Two pools of watery blue begged. And then?


“And then life will go on.” A spate of coughs rumbled from deep inside Bridget’s chest. She curled her arms around herself to brace against the pain.


“There now, Bridgie. Be easy on yourself.” Gus Adams reached out and supported Bridget by the elbow. “D’ye need to sit?”


Jessica wanted to tease the manager of Wyeth’s Whirlwind Farms for looking uncomfortable in a black suit with his curly hair slicked back with goo. Where were his tattered trousers and crusty boots? His suit was out-of-date and smelled faintly of dust and mothballs, togs of formality shunned unless forced into service. She wanted to tease him, but couldn’t muster the strength. Gus had been the one to keep her home, saying he needed her help in breezing out several horses. He had said that visiting Aunt Bridget could wait. Gus and Jim almost came to blows, but in the end, Jim relented and left Jessica home.


And then their car careened off the road when it took a turn far, far too fast. Very little was left of the car. Even less was left of her family.


Jessica wanted Gus back in his dusty pants and cotton shirt. She wanted him to look at her with amusement and awe the way he did when she flattened herself against the back of a horse and rode at full gallop across a field with nothing more than a handful of mane to guide her. She wanted him to curse at her for leaving lights on in the barn or not properly cooling a horse. She wanted anything but to see him in his funeral best with a look of resignation and sympathy in his eyes. Another look, one that tightened just behind his temples, betrayed the fear and desperation she knew swirled around his heart.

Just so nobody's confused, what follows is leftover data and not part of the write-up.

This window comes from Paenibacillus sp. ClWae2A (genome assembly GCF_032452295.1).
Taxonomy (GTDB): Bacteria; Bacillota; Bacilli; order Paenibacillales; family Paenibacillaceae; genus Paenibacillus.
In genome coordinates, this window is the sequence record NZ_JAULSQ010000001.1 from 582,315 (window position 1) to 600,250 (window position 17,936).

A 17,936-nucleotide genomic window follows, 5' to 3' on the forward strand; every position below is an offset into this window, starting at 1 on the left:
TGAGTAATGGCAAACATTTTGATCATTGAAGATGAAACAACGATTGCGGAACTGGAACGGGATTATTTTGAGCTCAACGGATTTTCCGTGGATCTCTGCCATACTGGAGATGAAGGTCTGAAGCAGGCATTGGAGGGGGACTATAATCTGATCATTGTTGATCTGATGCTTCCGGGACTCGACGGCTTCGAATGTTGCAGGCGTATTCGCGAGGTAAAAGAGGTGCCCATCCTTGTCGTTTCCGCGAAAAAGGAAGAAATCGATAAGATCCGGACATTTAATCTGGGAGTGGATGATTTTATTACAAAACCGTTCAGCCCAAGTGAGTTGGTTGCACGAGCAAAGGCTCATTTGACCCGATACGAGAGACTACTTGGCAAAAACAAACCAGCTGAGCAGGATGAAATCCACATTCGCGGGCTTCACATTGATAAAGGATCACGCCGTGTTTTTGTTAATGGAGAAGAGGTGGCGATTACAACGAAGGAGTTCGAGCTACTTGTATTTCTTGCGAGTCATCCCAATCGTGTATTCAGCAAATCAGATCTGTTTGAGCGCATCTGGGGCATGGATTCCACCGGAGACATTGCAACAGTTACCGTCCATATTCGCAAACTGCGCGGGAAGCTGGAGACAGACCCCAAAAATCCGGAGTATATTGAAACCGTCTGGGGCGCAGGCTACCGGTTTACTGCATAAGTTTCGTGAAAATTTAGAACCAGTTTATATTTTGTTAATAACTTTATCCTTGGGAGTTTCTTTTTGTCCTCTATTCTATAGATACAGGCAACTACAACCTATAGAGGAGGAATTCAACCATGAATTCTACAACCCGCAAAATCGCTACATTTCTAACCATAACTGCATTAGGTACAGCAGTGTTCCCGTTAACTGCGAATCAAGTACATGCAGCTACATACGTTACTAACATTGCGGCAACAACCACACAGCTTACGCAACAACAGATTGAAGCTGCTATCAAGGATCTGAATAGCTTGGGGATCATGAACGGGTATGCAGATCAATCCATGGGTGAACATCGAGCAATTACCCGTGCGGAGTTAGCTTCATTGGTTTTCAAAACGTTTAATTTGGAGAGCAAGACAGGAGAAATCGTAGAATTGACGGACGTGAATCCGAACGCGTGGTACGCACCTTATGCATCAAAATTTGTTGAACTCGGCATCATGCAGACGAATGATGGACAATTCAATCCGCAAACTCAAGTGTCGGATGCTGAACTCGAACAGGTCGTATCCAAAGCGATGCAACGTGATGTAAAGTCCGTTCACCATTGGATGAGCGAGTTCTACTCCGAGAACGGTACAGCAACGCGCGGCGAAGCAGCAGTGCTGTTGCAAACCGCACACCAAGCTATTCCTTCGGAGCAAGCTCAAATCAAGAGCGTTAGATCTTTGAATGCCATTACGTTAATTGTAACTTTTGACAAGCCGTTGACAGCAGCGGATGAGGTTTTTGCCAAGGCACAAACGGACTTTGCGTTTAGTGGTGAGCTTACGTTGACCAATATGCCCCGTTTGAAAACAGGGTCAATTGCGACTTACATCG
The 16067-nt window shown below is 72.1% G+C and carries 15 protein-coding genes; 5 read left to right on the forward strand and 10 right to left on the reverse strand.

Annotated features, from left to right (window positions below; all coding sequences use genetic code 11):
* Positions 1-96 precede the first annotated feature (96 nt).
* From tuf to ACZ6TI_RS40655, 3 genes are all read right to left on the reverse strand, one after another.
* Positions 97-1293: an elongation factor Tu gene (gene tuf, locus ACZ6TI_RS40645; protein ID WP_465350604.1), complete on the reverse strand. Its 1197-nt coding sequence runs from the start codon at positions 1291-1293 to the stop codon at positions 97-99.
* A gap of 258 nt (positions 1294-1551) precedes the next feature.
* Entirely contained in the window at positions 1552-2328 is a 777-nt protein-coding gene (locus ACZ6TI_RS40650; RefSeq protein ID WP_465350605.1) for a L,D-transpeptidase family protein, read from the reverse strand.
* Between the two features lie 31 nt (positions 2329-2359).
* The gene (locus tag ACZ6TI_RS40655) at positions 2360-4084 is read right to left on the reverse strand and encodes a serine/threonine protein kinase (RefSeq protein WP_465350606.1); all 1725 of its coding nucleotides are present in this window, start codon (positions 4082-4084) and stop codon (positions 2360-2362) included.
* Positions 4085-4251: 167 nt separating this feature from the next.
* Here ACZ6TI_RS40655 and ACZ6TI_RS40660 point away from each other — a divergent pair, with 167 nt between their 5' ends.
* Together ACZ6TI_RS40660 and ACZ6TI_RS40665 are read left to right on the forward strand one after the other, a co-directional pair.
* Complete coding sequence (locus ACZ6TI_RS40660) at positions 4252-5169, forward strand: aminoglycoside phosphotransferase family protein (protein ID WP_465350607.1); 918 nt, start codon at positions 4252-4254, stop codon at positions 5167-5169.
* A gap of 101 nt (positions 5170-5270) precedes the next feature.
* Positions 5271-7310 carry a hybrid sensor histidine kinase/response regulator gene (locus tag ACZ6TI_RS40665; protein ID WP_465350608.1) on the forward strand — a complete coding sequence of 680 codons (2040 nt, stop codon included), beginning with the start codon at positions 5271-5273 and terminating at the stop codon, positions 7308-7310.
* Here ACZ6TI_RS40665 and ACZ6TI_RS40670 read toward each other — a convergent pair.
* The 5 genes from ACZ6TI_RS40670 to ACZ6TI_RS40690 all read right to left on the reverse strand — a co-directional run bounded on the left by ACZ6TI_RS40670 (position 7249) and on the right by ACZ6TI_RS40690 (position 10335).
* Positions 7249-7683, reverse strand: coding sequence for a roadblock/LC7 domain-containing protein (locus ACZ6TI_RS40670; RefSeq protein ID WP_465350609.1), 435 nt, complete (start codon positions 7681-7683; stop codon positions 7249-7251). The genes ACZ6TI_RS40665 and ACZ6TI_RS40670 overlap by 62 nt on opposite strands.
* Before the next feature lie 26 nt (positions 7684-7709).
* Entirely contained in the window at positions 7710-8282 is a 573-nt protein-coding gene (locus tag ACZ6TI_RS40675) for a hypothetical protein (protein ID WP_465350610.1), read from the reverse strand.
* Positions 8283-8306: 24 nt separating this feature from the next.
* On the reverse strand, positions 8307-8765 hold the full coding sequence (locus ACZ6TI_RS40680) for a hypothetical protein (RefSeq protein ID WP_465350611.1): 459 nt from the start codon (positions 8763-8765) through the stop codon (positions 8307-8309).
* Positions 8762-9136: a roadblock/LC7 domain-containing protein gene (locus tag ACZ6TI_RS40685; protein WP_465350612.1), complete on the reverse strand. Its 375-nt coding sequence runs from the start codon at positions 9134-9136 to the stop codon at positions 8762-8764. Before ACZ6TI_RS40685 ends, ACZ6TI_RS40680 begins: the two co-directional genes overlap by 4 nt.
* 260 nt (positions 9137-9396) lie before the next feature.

“Our girl has just asked what will happen next and I’ve told her life goes on.”


Gus rounded his eyes with approval. “She’s been talkin’ then? Ah, now. Glad to hear it. Glad to hear it.” His eyes glistened.


Bridget hesitated. “No words, just feelin’s, but it’s a start.”


A child’s intuition told her more wanted to be spoken, but she wasn’t to overhear. Conversations about her filled the room. Only Bridget spoke directly to her. To most, she was a traumatized child to be handled with care, not treated as a person—a bone china bird with fragile, outstretched wings that would fracture from the force of an ill-phrased wish. When other adults did draw near, they hugged Bridget and murmured condolences on her sister’s family’s deaths. Words failed them when they looked at the child left behind.

Meet Connie Johnson Hambley

CONNIE JOHNSON HAMBLEY grew up on a dairy farm in New York and had plenty of space to ride one of her six horses, and all would have been idyllic if an arsonist hadn’t torched her family’s barn. Bucolic bubble burst, she began to steadfastly plot her revenge against all bad guys, real and imagined. After receiving her law degree, Connie moved to Boston and wrote for Bloomberg BusinessWeek, Nature and other wonky outlets. Connie embraces the changes in the publishing world by being both traditionally and independently published. Her short story, Giving Voice, won acceptance in New England’s Best Crime Stories: Windward, and delves into the darker side human trafficking in Vermont near the Canadian border. The third book in The Jessica Trilogy, The Wake, joins The Charity and The Troubles, a 2016 Best Fiction winner at the EQUUS Film Festival in New York City. Connie is a board member of the New England chapter of Sisters in Crime, a national organization of mystery and thriller authors